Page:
Birkbeck student overcomes bereavement, anorexia and depression to graduate on her late father’s birthday

At the time when most young people are applying to university, Sarah Solomon was battling an eating disorder and depression as she came to terms with her father’s death. Now she’s looking towards her next challenge with optimism as she graduates with a degree in law from Birkbeck.

Sarah Solomon has always been interested in law, “I’m the kind of person who likes reading the small print!” she laughs. Yet, despite being a keen student, Sarah was prevented from doing as well as she could have at school. “My Dad committed suicide when I was fourteen and I really struggled to cope,” she explains. “I suffered with depression and anorexia and was in and out of hospital for the last four years of school, so I didn’t get great GCSE or A level results.”

Six years later, when Sarah felt ready to return to education, she was dismayed to find that most universities were very inflexible when it came to her exam results, despite the time that had passed since. “Birkbeck looked at more than just grades when they considered my application,” she says, “They take on students that really want to be there.”

Going back to full-time education was a nerve-wracking experience for Sarah at the start: “There was a lot of work and a lot of writing, which was a skill I hadn’t used much for the last few years, but after a few months it just felt normal again,” she explains. In her first year of study, Sarah received support from Birkbeck’s wellbeing service. “I knew that with depression I might find it hard to motivate myself to go in,” she says, “Birkbeck couldn’t solve that problem for me, but they really listened to me and were very supportive.”

It would have been easy to walk away in those first few months, but Sarah persevered and soon began to enjoy studying. “People don’t study at Birkbeck for the sake of it,” she explains, “It’s important to make friends, but you’re also there to gain something for your future. I really enjoyed studying the theory and methodology of law and even started to like writing essays!”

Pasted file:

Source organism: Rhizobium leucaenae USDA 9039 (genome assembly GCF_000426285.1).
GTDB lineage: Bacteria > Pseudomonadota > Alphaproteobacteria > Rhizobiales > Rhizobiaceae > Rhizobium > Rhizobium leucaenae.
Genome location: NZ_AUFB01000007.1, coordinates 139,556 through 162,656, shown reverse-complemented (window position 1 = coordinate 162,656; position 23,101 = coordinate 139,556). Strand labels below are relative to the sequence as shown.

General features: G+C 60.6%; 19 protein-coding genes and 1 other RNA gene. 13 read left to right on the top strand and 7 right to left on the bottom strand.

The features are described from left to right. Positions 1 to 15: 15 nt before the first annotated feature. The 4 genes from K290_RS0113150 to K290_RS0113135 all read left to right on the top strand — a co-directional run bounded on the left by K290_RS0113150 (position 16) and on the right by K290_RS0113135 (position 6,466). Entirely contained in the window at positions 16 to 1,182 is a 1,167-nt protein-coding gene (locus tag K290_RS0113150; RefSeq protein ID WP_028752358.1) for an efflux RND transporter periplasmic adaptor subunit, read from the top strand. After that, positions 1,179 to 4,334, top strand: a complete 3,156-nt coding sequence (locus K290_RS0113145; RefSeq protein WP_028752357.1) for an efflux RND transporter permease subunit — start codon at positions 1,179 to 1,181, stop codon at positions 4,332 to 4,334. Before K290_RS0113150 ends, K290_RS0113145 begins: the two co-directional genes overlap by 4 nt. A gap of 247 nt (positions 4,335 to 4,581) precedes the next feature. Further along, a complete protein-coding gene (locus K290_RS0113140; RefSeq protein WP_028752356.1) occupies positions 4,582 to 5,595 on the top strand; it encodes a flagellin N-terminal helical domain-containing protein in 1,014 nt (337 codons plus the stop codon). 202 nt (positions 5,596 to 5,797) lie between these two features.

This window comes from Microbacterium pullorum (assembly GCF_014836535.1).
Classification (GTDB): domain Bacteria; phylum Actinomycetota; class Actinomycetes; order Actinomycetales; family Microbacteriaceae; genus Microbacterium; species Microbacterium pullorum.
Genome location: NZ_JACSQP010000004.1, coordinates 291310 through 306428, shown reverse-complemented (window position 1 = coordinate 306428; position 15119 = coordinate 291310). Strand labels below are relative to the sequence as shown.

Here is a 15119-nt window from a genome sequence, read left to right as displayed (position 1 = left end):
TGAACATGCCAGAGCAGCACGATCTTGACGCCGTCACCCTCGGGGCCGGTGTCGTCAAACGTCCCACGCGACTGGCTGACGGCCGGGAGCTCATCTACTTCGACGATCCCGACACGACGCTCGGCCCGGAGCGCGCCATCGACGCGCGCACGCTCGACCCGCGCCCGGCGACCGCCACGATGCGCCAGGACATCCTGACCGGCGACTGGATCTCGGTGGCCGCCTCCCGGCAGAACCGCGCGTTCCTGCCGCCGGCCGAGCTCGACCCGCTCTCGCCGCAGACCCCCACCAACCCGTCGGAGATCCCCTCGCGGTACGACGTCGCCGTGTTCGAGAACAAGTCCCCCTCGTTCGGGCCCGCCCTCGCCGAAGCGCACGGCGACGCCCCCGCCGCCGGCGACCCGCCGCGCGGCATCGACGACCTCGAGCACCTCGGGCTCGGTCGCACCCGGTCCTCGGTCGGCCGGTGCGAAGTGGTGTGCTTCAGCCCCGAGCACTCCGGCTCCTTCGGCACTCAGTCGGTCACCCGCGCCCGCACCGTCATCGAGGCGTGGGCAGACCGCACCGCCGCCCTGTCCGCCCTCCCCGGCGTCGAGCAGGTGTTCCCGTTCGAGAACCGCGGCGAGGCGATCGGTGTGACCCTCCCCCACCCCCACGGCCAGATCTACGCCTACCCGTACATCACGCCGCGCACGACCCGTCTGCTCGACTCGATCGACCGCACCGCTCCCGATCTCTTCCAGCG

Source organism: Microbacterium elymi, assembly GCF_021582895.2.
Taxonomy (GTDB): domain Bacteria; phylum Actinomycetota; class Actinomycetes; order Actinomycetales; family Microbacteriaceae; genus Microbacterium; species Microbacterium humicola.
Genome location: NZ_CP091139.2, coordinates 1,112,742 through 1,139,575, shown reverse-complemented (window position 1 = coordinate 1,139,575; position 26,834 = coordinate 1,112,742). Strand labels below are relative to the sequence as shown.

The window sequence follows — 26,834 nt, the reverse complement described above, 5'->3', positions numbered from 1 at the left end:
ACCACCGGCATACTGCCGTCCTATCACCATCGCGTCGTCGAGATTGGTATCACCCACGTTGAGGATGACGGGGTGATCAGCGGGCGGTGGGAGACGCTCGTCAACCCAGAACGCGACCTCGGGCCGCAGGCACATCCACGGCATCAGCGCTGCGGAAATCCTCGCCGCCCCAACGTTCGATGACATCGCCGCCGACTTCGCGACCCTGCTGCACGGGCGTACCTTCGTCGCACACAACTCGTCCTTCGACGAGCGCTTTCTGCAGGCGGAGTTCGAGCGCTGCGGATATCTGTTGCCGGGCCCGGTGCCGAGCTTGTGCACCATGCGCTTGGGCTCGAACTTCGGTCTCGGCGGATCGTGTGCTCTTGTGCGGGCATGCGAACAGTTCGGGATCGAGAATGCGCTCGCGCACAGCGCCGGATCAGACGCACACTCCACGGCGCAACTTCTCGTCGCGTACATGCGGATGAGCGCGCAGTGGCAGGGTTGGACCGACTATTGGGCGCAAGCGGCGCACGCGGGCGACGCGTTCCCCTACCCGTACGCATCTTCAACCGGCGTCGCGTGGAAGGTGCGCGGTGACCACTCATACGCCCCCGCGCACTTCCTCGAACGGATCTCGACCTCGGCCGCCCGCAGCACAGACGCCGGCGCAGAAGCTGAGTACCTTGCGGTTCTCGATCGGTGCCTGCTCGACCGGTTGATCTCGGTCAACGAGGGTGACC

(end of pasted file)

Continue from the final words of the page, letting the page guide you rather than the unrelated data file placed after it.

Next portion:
Birkbeck’s evening study model suited Sarah, who prefers working late in the evening, as it gave her the space in the day she needed to focus on her mental health. “It’s important for universities to understand that students and staff have competing demands on their time, and to make provision for that,” she says. Her advice for potential students is to know who can be called on in your support network for when challenges arise. “Have a discussion with your friends and family beforehand,” she advises, “studying in the evening will affect your social life, but for me it was all worth it.”

A highlight of studying at Birkbeck for Sarah was the relationships she built with the lecturers and tutors she worked with. “The professors and lecturers who taught us were really supportive and approachable, but I was also impressed by how up to date they kept with their research – there was always something new to learn from them,” she explains.

Sarah graduates on Tuesday 6 November, on what would have been her dad’s birthday. He also studied law at university, as Sarah explains: “I didn’t choose my course because of my dad, but I suppose it was always in the back of my mind while I was studying. I’m relocating to Canada with my husband next year and I’d like to do more research in law and eventually work as an academic or in a not for profit – I don’t want to place any restrictions on my future.”


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